Bush Tucker is the common term used to describe the diet of indigenous Australians. It is of no doubt, that the first inhabitants of this continent, fed themselves well on the food that it provided. In nearly all accounts written by the first European explorers and settlers, the natives were described as ‘fit and healthy’, and yet the plants and animals that have dominated our agriculture since 1788 have been imported.
This month, author Bruce Pascoe, won the Premier’s Prize for Literature claiming ‘Book of the Year’ for ‘Dark Emu’. Pascoe re-visited the logbooks of the first explorers, men like Sturt, Hume, and Mitchell and even the log of the doomed Burke & Wills. He looked at what they described and sketched from their many first hand observations of native people and he concluded that the history books have mostly ‘got it wrong’.
Pascoe recounts many examples where Australian Aboriginal people were practicing what we would today call agriculture. They were, in most cases were not the ‘nomadic hunter/gatherers’ of our school texts, but were living sedentary lives, building houses, planting, harvesting and storing grain and constructing intricate and permanent fish traps and water channels.
A Project being developed this year at The Living Classroom (TLC) in Bingara is called ‘NOURISH’ – The Bush Tucker Garden. It is a joint project between, Gwydir Shire Council, Northern Slopes Landcare Association, Bingara Central School, Bingara Preschool and Bingara & District VISION 2020 building on research and design work done by students from the Queensland University of Technology. It aims to showcase the indigenous diet of our local area and also create some examples of Bush Tucker from other parts of Australia.
On Sunday June 5 a working bee will be held at TLC site to tidy up the Food Forest (FF) that was first planted in July last year. Many of the plants in the FF are examples of Bush Tucker. Most of them are from more lush, sub-tropical areas, and have required some extra attention in their first years to see them past their susceptibility to frost and the local animal intruders.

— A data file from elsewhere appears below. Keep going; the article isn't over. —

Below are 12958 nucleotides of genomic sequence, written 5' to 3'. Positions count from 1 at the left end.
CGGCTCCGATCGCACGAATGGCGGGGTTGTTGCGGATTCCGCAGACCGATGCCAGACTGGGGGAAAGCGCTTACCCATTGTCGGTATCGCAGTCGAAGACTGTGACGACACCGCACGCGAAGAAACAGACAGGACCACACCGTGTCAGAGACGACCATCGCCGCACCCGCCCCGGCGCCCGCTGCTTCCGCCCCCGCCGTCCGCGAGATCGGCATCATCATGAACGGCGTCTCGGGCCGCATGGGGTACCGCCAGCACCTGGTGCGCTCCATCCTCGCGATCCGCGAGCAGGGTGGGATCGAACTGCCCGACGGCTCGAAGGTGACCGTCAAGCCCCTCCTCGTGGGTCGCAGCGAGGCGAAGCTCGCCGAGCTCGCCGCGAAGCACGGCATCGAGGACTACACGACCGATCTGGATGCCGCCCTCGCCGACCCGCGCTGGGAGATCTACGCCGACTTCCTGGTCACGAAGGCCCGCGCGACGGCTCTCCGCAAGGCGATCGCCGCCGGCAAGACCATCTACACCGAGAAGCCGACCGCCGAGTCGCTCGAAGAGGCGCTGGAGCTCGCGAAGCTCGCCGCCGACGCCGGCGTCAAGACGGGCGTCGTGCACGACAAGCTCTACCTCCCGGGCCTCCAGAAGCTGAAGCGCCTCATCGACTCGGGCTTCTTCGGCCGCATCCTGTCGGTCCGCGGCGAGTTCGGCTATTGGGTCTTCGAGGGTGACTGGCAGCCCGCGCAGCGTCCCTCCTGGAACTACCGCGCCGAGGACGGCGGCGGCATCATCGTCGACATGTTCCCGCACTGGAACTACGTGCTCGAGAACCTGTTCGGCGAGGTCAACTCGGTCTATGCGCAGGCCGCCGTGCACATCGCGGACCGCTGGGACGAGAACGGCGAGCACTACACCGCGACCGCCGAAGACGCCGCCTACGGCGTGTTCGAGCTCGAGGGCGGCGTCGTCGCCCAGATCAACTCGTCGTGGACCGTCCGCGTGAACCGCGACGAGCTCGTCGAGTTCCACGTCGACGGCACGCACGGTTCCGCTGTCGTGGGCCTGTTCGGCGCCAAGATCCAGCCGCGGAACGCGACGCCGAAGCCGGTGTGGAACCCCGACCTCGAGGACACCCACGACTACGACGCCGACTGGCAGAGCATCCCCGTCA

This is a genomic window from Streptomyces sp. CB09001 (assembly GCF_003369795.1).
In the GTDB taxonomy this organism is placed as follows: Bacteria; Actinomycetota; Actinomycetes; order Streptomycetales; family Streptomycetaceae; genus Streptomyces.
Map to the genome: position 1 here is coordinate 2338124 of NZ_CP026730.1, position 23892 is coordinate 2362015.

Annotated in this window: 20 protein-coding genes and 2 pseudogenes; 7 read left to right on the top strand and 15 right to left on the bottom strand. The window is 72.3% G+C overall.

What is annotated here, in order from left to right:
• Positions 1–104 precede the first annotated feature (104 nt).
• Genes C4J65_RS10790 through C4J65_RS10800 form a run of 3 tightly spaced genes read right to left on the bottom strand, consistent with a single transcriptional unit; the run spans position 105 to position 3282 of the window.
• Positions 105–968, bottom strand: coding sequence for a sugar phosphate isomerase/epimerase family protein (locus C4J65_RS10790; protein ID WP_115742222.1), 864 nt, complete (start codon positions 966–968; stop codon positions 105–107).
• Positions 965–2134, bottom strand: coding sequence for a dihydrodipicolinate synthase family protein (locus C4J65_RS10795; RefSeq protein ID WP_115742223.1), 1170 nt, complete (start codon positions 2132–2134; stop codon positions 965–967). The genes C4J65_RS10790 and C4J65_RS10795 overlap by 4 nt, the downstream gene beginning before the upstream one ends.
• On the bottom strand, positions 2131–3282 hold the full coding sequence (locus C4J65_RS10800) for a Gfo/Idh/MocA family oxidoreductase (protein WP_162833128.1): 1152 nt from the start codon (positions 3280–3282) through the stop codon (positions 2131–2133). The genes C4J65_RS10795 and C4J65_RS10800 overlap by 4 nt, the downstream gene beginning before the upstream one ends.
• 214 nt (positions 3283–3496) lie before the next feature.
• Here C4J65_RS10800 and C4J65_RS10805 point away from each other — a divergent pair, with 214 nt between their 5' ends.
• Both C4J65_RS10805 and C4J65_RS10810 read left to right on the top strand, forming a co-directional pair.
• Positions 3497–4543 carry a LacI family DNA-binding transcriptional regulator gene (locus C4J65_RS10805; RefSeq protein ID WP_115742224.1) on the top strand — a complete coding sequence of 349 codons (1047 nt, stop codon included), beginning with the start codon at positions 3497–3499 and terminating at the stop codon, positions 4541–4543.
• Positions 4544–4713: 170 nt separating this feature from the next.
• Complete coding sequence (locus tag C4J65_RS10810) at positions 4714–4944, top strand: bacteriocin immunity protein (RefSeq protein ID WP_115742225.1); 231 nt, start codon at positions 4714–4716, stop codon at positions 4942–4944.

Once established the Food Forest will become ‘self-protecting’ with the canopies of the established trees providing shelter for their off-spring and to added FF plants. The ‘Forest Pod’ will be one of six PODS to be developed on TLC site.
The other PODS are The Grassland Pod, The Woodland Pod, The Stream Pod, The Swamp Pod and the Dryland Pod. Each will have ‘guilds’ of Bush tucker plants, providing a rich variety of foods across the 4.3 hectare Bush Tucker Garden.
If you are curious about this Project, and you wish to lend a hand to help it become established, please join us on Sunday June 5 between 10 am and 2 pm. Bring your hat, work clothes and gloves, and perhaps your favourite garden tool like a hoe, rake, fork or secateurs.
We will provide water, sunscreen and all of the other items required.
The kids are welcome too and you and your family will be able to say that you were there at the start of The Bush Tucker Garden at The Living Classroom.
For more information please feel free to contact Rick Hutton on 0428 255380 or Garry McDouall on 0428 834 281.